23rd Mar2020

‘Humanpersons’ Review

by Alain Elliott

Stars: Luis Fernandez, Roberto Birindelli, María Cecilia Sanchez, Mimi Lazo, Ramiro Meneses, Henry Twohy, Alex O´Dogherty | Written by Pedro García Ríos, Frank Spano | Directed by Frank Spano


At first there seems to be a whole lot going on in Humanpersons but when put in simpler terms it is about a blackmailed guy having to smuggle a human organ from Latin America to the United States. A Latin America he is returning to after thirty five years.

Maybe unsurprisingly, with its ‘Narcos’ tone and style of story, Humanpersons has a slow pace to it. Despite being set in a dangerous and underground world of crime, drugs and human organ trafficking, there’s not a whole lot of exciting action. Mainly just alot of talking. Of course, this doesn’t have to be a bad thing, plenty of films and filmmakers have been great based on dialogue-heavy movies. But the script has to be enthralling and exciting in its own right to achieve this. Humanpersons tries but never reaches the heights it is clearly aiming for.

So without this great script, what does Humanpersons have going for it? Well, despite his lack of experience, director Frank Spano shows a lot of promise. The film at times, looks great and although the budget is low, the camera work almost makes you forget that. Plenty of credit has to go to cinematographer Gabo Guerra, who is more experienced than the director. Some of the camera movement is fantastic, not something I generally notice so it has to be good for me to take note. Some scenes seamlessly run together because of the camera work and some of the high overhead shots are stunning. You’d be forgiven for thinking you were watching a Hollywood blockbuster in those moments. One in particular slowly descends on to the lead character lying on the bonnet of his car and it’s expertly filmed. The cinematography really is the high point of Humanpersons.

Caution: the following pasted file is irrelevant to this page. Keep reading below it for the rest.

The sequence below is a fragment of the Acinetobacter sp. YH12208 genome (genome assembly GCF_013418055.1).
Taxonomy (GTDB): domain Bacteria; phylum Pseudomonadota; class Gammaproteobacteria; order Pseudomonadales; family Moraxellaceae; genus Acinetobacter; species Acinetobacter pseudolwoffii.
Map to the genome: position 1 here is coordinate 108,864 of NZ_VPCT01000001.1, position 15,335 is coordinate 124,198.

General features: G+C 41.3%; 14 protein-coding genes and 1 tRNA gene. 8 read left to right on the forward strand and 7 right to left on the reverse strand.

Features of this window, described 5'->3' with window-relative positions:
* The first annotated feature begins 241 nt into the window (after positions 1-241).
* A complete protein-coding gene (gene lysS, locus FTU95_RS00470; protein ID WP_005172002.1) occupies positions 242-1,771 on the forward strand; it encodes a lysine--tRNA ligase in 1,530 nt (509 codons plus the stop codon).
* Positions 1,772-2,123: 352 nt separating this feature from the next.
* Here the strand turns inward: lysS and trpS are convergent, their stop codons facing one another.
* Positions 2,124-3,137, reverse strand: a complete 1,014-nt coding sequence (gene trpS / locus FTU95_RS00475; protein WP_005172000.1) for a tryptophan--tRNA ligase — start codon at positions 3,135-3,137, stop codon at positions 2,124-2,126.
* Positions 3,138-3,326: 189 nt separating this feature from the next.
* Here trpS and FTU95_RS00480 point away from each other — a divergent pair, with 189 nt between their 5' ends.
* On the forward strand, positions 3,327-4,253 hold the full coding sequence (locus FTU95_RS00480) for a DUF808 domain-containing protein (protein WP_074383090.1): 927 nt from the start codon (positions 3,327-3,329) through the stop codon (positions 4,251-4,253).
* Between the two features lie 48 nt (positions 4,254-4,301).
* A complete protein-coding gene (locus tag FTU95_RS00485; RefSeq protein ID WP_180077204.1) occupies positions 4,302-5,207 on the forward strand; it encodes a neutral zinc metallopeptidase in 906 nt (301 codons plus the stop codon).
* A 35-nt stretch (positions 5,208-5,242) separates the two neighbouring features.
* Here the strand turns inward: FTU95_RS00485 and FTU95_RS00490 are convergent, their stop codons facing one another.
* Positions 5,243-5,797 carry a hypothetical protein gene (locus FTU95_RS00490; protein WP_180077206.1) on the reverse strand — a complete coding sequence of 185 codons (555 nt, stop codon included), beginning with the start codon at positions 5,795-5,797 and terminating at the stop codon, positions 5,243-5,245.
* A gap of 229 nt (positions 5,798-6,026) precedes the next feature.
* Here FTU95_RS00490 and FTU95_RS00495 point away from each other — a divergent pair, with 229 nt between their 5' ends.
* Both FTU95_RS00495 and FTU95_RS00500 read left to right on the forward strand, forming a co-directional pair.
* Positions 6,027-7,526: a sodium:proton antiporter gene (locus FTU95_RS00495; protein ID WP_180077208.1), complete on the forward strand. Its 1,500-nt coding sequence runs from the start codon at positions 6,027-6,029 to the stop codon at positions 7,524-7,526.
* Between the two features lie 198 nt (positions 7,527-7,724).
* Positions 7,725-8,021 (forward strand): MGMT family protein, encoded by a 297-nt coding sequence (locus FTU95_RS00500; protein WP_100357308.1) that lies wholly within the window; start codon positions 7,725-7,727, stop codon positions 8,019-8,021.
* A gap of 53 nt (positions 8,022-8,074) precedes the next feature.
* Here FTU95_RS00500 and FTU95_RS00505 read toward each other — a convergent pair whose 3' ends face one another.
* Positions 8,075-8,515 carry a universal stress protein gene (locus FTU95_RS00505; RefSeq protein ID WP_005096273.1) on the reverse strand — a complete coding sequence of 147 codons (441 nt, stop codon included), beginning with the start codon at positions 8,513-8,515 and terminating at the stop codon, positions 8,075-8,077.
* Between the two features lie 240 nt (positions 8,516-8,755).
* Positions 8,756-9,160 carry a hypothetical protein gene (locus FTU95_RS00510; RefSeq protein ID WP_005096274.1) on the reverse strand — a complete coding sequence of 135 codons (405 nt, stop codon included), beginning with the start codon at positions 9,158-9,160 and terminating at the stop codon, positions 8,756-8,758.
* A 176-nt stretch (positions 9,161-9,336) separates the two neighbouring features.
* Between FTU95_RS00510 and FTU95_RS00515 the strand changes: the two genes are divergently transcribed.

On the acting side of things, everyone does kind of alright. The leads are clearly the right choices for their roles but they never really excel. While the extras and characters with the odd line, clearly have those roles for a reason. Some don’t even really look the part. I didn’t care for the characters as much as was needed for some of the more intense and emotional scenes.

Some of these scenes are clearly quite hard-hitting and I did occasionally get caught up in the moment but overall I never really got emotionally involved in the story.

The script, like so much of the movie goes up and down in quality and ends up feeling nothing more than average. That said, the ending did work for me and leaves you with the feeling that you haven’t wasted your time. It’s always good to end on a high.

It’s hard to say who would enjoy Humanpersons the most. Perhaps if you like crime-based dramas and the aforementioned Narcos, you’ll the type of person this is made for. So while this want live long in the memory, there’s much worse ways to spend ninety minutes, especially in the current climate when plenty of people have time on their side

*** 3/5

Humanpersons is out now from Uncork’d Entertainment.


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